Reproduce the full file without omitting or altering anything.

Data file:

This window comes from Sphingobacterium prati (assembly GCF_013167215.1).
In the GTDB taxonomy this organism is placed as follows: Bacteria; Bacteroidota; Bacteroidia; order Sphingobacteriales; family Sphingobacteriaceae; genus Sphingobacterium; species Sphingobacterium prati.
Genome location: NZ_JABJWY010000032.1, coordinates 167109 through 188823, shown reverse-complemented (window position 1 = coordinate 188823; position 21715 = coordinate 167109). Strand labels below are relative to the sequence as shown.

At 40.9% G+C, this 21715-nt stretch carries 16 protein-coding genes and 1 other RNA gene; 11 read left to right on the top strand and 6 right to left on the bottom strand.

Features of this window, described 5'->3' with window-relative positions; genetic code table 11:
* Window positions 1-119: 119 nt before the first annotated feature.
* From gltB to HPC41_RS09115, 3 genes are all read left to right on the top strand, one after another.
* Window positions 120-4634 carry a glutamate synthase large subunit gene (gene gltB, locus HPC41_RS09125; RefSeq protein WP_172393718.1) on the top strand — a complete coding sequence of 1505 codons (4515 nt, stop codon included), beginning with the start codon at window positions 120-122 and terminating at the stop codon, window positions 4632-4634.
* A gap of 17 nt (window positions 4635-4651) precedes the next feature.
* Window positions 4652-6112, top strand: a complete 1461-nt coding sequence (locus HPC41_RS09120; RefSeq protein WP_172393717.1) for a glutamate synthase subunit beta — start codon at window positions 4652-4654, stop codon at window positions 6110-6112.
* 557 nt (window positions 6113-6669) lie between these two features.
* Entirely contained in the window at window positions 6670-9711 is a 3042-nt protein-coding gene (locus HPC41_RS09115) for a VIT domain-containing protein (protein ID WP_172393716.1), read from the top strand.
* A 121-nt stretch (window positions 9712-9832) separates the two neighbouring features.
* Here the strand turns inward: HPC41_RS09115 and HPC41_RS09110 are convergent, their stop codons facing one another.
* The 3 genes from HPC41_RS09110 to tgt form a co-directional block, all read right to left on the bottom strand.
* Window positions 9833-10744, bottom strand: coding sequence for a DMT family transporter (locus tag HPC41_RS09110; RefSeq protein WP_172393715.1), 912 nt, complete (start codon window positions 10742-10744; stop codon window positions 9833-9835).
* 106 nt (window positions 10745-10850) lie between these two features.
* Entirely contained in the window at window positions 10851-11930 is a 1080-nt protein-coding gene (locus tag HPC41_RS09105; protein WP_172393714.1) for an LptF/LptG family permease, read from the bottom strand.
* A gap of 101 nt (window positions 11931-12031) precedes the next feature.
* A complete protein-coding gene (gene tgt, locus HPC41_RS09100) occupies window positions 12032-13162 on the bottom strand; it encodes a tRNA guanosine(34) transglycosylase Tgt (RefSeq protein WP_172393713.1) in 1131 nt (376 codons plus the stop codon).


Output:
This window comes from Sphingobacterium prati (assembly GCF_013167215.1).
In the GTDB taxonomy this organism is placed as follows: Bacteria; Bacteroidota; Bacteroidia; order Sphingobacteriales; family Sphingobacteriaceae; genus Sphingobacterium; species Sphingobacterium prati.
Genome location: NZ_JABJWY010000032.1, coordinates 167109 through 188823, shown reverse-complemented (window position 1 = coordinate 188823; position 21715 = coordinate 167109). Strand labels below are relative to the sequence as shown.

At 40.9% G+C, this 21715-nt stretch carries 16 protein-coding genes and 1 other RNA gene; 11 read left to right on the top strand and 6 right to left on the bottom strand.

Features of this window, described 5'->3' with window-relative positions; genetic code table 11:
* Window positions 1-119: 119 nt before the first annotated feature.
* From gltB to HPC41_RS09115, 3 genes are all read left to right on the top strand, one after another.
* Window positions 120-4634 carry a glutamate synthase large subunit gene (gene gltB, locus HPC41_RS09125; RefSeq protein WP_172393718.1) on the top strand — a complete coding sequence of 1505 codons (4515 nt, stop codon included), beginning with the start codon at window positions 120-122 and terminating at the stop codon, window positions 4632-4634.
* A gap of 17 nt (window positions 4635-4651) precedes the next feature.
* Window positions 4652-6112, top strand: a complete 1461-nt coding sequence (locus HPC41_RS09120; RefSeq protein WP_172393717.1) for a glutamate synthase subunit beta — start codon at window positions 4652-4654, stop codon at window positions 6110-6112.
* 557 nt (window positions 6113-6669) lie between these two features.
* Entirely contained in the window at window positions 6670-9711 is a 3042-nt protein-coding gene (locus HPC41_RS09115) for a VIT domain-containing protein (protein ID WP_172393716.1), read from the top strand.
* A 121-nt stretch (window positions 9712-9832) separates the two neighbouring features.
* Here the strand turns inward: HPC41_RS09115 and HPC41_RS09110 are convergent, their stop codons facing one another.
* The 3 genes from HPC41_RS09110 to tgt form a co-directional block, all read right to left on the bottom strand.
* Window positions 9833-10744, bottom strand: coding sequence for a DMT family transporter (locus tag HPC41_RS09110; RefSeq protein WP_172393715.1), 912 nt, complete (start codon window positions 10742-10744; stop codon window positions 9833-9835).
* 106 nt (window positions 10745-10850) lie between these two features.
* Entirely contained in the window at window positions 10851-11930 is a 1080-nt protein-coding gene (locus tag HPC41_RS09105; protein WP_172393714.1) for an LptF/LptG family permease, read from the bottom strand.
* A gap of 101 nt (window positions 11931-12031) precedes the next feature.
* A complete protein-coding gene (gene tgt, locus HPC41_RS09100) occupies window positions 12032-13162 on the bottom strand; it encodes a tRNA guanosine(34) transglycosylase Tgt (RefSeq protein WP_172393713.1) in 1131 nt (376 codons plus the stop codon).